Santos' 2001 full-year net profit slipped 8.4 per cent to A$445.9 million, in line with expectations, after it warned of a possible 10 per cent slide due to lower product prices, operating expenditures and the impact of a long-awaited reserves review.
Santos said net income in the six months ended December 31 fell to A$194.4 million ($99 million), down from a year-earlier A$279.8 million. The company doesn't report earnings per share for the second half.
After last month announcing it would take a A$40 million charge to account for an 18 per cent decline in oil and natural gas reserves, Santos said it will spend A$160 million this year to increase output 3 percent and double the amount of oil and gas resources it discovered in 2001.
"That's going to be a tough ask," said Andrew Williams, an analyst at Auzeq Securities Ltd. in Melbourne, who rates Santos stock a "reduce." "They've got to deliver to those benchmarks or they'll be treated accordingly." Santos plans to add about 130 million barrels to its resource after spending A$151 million to discover an estimated 67 million barrels of oil equivalent last year.
"If successful, this would make a significant contribution towards reserve replacement," Managing Director John Ellice-Flint said in a statement.
Product sales for the full-year declined 2.5 per cent to A$1.46 billion while total revenue fell 17 percent to A$1.56 billion. Operating costs rose almost one-tenth to A$288 million as it brought its Legendre oil field, off Western Australia state, into production last May.
Santos managing director John Ellice-Flint said the company was looking toward production growth of three percent in 2002, before exploration success or acquisitions, and would target cost control and reserve replacement.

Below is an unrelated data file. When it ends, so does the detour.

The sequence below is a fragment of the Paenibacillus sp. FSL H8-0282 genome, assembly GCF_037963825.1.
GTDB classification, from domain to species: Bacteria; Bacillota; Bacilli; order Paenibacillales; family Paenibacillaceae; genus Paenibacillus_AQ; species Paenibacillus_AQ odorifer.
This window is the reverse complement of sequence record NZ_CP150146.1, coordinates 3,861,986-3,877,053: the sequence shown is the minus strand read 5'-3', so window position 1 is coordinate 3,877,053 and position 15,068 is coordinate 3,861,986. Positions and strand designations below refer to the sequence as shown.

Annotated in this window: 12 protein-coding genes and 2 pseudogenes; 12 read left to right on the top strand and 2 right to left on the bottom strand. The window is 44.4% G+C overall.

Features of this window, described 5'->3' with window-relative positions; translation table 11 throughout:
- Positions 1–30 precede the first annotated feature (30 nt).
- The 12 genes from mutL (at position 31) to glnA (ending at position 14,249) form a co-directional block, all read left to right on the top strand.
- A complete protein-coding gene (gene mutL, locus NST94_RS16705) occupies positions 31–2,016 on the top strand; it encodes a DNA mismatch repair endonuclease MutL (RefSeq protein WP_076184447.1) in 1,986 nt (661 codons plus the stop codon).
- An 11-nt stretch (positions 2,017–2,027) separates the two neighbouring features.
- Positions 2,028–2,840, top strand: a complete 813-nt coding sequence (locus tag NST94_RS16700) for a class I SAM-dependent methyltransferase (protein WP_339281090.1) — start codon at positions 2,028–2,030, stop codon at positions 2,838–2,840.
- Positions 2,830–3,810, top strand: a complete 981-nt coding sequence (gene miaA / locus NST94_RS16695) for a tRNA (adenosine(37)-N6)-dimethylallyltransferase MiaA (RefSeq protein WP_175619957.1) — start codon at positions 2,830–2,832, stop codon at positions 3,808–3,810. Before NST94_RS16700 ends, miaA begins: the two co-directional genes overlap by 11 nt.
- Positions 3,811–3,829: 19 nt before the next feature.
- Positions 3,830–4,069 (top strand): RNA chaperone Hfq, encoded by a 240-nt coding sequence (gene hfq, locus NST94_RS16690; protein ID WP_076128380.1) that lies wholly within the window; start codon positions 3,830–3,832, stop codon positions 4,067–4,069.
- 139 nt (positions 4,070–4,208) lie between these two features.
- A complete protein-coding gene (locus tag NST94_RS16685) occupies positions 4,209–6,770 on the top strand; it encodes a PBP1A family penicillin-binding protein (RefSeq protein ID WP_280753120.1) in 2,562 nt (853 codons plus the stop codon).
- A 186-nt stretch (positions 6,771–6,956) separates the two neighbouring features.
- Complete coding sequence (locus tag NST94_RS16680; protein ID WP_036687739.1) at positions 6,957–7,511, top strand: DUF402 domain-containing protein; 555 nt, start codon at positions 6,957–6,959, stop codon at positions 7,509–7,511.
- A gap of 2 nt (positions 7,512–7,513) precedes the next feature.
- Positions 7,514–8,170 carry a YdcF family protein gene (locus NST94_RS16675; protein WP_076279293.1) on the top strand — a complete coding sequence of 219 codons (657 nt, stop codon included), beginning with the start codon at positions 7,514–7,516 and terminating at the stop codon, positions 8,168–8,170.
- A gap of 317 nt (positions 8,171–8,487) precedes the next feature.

"2001 was a year where Santos laid the foundations for further growth," he stated. Ellice-Flint said the company was actively reviewing acquisition opportunities and had the capacity to "do something quite material".
"Acquisition opportunities have generally been inflated over the last year and we would hope to see improved opportunities as the low oil price environment pulls back valuations," he said. Santos plans to spend A$160 million on exploration and appraisal in 2002 aimed at delivering twice the mean resource of 67 million barrels of oil equivalent discovered in 2001. "If successful this would make a significant contribution towards reserves replacement," Ellice-Flint said.
The spending will include A$120 million in wildcat wells as the company pursues higher risk/reward opportunities than a past approach mainly targeting incremental reserve growth from fields.
The 17 wildcat wells will be drilled in Queensland, offshore Western Australia, Victoria's Otway Basin, East Java, Papua New Guinea and the Texas Gulf coast.
The company's current major production asset is its majority interest in the mature Cooper/Eromanga Basin fields in central Australia, which has key gas supply contracts in South Australia and New South Wales coming up for review.
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